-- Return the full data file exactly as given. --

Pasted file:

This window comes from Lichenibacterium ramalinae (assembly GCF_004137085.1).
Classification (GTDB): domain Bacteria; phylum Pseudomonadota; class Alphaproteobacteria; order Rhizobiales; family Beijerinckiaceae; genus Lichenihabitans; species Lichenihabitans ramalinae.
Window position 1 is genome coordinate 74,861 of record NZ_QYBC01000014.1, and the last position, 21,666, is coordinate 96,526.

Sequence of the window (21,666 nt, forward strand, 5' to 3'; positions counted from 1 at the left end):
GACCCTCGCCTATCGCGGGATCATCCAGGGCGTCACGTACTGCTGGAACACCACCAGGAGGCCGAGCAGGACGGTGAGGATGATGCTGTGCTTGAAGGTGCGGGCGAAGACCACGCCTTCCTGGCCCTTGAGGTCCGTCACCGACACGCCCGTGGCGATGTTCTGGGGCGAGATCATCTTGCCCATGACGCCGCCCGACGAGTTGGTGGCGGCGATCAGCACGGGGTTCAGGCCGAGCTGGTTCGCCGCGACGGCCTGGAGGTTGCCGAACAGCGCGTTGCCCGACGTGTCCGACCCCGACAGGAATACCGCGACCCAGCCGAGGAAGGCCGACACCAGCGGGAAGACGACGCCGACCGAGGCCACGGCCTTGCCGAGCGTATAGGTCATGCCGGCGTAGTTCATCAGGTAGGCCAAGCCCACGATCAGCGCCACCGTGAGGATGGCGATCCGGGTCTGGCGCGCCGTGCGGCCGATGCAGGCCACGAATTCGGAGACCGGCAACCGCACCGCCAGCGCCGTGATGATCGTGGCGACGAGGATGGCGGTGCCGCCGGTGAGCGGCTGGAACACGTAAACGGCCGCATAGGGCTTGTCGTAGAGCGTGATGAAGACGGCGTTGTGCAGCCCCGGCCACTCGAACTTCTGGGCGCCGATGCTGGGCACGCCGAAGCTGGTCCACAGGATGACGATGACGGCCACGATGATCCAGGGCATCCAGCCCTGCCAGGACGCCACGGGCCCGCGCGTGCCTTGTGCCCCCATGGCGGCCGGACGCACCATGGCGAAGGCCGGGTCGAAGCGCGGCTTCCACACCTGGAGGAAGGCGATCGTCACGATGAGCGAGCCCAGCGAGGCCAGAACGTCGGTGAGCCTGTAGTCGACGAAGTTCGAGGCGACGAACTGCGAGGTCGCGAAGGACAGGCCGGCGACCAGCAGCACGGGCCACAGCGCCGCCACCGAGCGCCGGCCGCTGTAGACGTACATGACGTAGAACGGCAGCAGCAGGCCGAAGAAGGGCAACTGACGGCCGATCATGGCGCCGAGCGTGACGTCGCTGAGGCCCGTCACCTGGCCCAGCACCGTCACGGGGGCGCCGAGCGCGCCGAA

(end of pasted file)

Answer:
This window comes from Lichenibacterium ramalinae (assembly GCF_004137085.1).
Classification (GTDB): domain Bacteria; phylum Pseudomonadota; class Alphaproteobacteria; order Rhizobiales; family Beijerinckiaceae; genus Lichenihabitans; species Lichenihabitans ramalinae.
Window position 1 is genome coordinate 74,861 of record NZ_QYBC01000014.1, and the last position, 21,666, is coordinate 96,526.

Sequence of the window (21,666 nt, forward strand, 5' to 3'; positions counted from 1 at the left end):
GACCCTCGCCTATCGCGGGATCATCCAGGGCGTCACGTACTGCTGGAACACCACCAGGAGGCCGAGCAGGACGGTGAGGATGATGCTGTGCTTGAAGGTGCGGGCGAAGACCACGCCTTCCTGGCCCTTGAGGTCCGTCACCGACACGCCCGTGGCGATGTTCTGGGGCGAGATCATCTTGCCCATGACGCCGCCCGACGAGTTGGTGGCGGCGATCAGCACGGGGTTCAGGCCGAGCTGGTTCGCCGCGACGGCCTGGAGGTTGCCGAACAGCGCGTTGCCCGACGTGTCCGACCCCGACAGGAATACCGCGACCCAGCCGAGGAAGGCCGACACCAGCGGGAAGACGACGCCGACCGAGGCCACGGCCTTGCCGAGCGTATAGGTCATGCCGGCGTAGTTCATCAGGTAGGCCAAGCCCACGATCAGCGCCACCGTGAGGATGGCGATCCGGGTCTGGCGCGCCGTGCGGCCGATGCAGGCCACGAATTCGGAGACCGGCAACCGCACCGCCAGCGCCGTGATGATCGTGGCGACGAGGATGGCGGTGCCGCCGGTGAGCGGCTGGAACACGTAAACGGCCGCATAGGGCTTGTCGTAGAGCGTGATGAAGACGGCGTTGTGCAGCCCCGGCCACTCGAACTTCTGGGCGCCGATGCTGGGCACGCCGAAGCTGGTCCACAGGATGACGATGACGGCCACGATGATCCAGGGCATCCAGCCCTGCCAGGACGCCACGGGCCCGCGCGTGCCTTGTGCCCCCATGGCGGCCGGACGCACCATGGCGAAGGCCGGGTCGAAGCGCGGCTTCCACACCTGGAGGAAGGCGATCGTCACGATGAGCGAGCCCAGCGAGGCCAGAACGTCGGTGAGCCTGTAGTCGACGAAGTTCGAGGCGACGAACTGCGAGGTCGCGAAGGACAGGCCGGCGACCAGCAGCACGGGCCACAGCGCCGCCACCGAGCGCCGGCCGCTGTAGACGTACATGACGTAGAACGGCAGCAGCAGGCCGAAGAAGGGCAACTGACGGCCGATCATGGCGCCGAGCGTGACGTCGCTGAGGCCCGTCACCTGGCCCAGCACCGTCACGGGGGCGCCGAGCGCGCCGAA